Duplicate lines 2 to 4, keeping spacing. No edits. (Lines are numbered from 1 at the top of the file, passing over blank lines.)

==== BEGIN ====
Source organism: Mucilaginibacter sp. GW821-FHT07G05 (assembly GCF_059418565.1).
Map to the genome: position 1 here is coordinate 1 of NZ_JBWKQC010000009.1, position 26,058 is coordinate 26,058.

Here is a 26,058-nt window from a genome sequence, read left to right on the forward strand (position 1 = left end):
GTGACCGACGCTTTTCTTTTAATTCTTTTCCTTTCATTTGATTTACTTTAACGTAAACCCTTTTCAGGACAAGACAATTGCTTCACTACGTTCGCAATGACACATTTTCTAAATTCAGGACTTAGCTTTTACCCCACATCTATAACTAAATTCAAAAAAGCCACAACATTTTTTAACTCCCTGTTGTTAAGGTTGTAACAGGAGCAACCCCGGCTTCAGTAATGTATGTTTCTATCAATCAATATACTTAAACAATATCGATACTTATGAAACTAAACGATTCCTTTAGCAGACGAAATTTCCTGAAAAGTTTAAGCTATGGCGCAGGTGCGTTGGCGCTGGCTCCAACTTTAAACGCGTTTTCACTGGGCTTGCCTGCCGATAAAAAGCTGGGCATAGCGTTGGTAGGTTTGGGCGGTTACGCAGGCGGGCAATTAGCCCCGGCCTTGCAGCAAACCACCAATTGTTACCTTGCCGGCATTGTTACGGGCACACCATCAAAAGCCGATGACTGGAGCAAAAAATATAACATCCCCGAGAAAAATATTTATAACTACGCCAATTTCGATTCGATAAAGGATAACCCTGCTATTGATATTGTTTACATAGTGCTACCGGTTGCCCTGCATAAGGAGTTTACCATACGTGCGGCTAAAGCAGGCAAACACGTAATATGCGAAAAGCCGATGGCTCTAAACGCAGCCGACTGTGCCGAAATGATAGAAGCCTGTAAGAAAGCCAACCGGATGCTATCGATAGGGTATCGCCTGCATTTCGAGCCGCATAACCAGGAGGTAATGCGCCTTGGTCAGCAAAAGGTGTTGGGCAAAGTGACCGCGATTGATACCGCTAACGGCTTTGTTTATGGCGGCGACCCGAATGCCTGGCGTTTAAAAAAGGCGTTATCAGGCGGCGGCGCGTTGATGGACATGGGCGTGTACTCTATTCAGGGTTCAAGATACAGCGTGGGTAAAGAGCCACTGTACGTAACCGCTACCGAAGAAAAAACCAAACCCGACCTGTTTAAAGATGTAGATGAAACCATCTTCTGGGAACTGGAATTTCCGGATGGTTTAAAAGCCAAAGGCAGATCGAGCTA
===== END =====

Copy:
Map to the genome: position 1 here is coordinate 1 of NZ_JBWKQC010000009.1, position 26,058 is coordinate 26,058.

Here is a 26,058-nt window from a genome sequence, read left to right on the forward strand (position 1 = left end):
GTGACCGACGCTTTTCTTTTAATTCTTTTCCTTTCATTTGATTTACTTTAACGTAAACCCTTTTCAGGACAAGACAATTGCTTCACTACGTTCGCAATGACACATTTTCTAAATTCAGGACTTAGCTTTTACCCCACATCTATAACTAAATTCAAAAAAGCCACAACATTTTTTAACTCCCTGTTGTTAAGGTTGTAACAGGAGCAACCCCGGCTTCAGTAATGTATGTTTCTATCAATCAATATACTTAAACAATATCGATACTTATGAAACTAAACGATTCCTTTAGCAGACGAAATTTCCTGAAAAGTTTAAGCTATGGCGCAGGTGCGTTGGCGCTGGCTCCAACTTTAAACGCGTTTTCACTGGGCTTGCCTGCCGATAAAAAGCTGGGCATAGCGTTGGTAGGTTTGGGCGGTTACGCAGGCGGGCAATTAGCCCCGGCCTTGCAGCAAACCACCAATTGTTACCTTGCCGGCATTGTTACGGGCACACCATCAAAAGCCGATGACTGGAGCAAAAAATATAACATCCCCGAGAAAAATATTTATAACTACGCCAATTTCGATTCGATAAAGGATAACCCTGCTATTGATATTGTTTACATAGTGCTACCGGTTGCCCTGCATAAGGAGTTTACCATACGTGCGGCTAAAGCAGGCAAACACGTAATATGCGAAAAGCCGATGGCTCTAAACGCAGCCGACTGTGCCGAAATGATAGAAGCCTGTAAGAAAGCCAACCGGATGCTATCGATAGGGTATCGCCTGCATTTCGAGCCGCATAACCAGGAGGTAATGCGCCTTGGTCAGCAAAAGGTGTTGGGCAAAGTGACCGCGATTGATACCGCTAACGGCTTTGTTTATGGCGGCGACCCGAATGCCTGGCGTTTAAAAAAGGCGTTATCAGGCGGCGGCGCGTTGATGGACATGGGCGTGTACTCTATTCAGGGTTCAAGATACAGCGTGGGTAAAGAGCCACTGTACGTAACCGCTACCGAAGAAAAAACCAAACCCGACCTGTTTAAAGATGTAGATGAAACCATCTTCTGGGAACTGGAATTTCCGGATGGTTTAAAAGCCAAAGGCAGATCGAGCTA